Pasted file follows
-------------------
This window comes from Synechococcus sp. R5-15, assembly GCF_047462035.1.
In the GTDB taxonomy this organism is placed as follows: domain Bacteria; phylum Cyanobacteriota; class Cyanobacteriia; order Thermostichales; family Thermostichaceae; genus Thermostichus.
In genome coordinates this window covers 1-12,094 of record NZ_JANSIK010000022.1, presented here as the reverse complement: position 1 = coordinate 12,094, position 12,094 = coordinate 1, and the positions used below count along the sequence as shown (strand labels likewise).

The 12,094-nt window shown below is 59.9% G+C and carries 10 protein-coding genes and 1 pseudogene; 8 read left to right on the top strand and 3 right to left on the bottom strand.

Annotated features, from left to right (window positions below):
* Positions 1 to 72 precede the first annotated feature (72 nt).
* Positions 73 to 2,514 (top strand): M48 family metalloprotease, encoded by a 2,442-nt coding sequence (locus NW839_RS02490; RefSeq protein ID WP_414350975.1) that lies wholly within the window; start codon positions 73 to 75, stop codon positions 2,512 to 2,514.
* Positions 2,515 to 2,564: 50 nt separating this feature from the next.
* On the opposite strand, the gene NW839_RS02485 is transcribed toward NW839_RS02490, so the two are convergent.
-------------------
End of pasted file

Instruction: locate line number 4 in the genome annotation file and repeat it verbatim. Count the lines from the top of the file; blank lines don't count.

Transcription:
The 12,094-nt window shown below is 59.9% G+C and carries 10 protein-coding genes and 1 pseudogene; 8 read left to right on the top strand and 3 right to left on the bottom strand.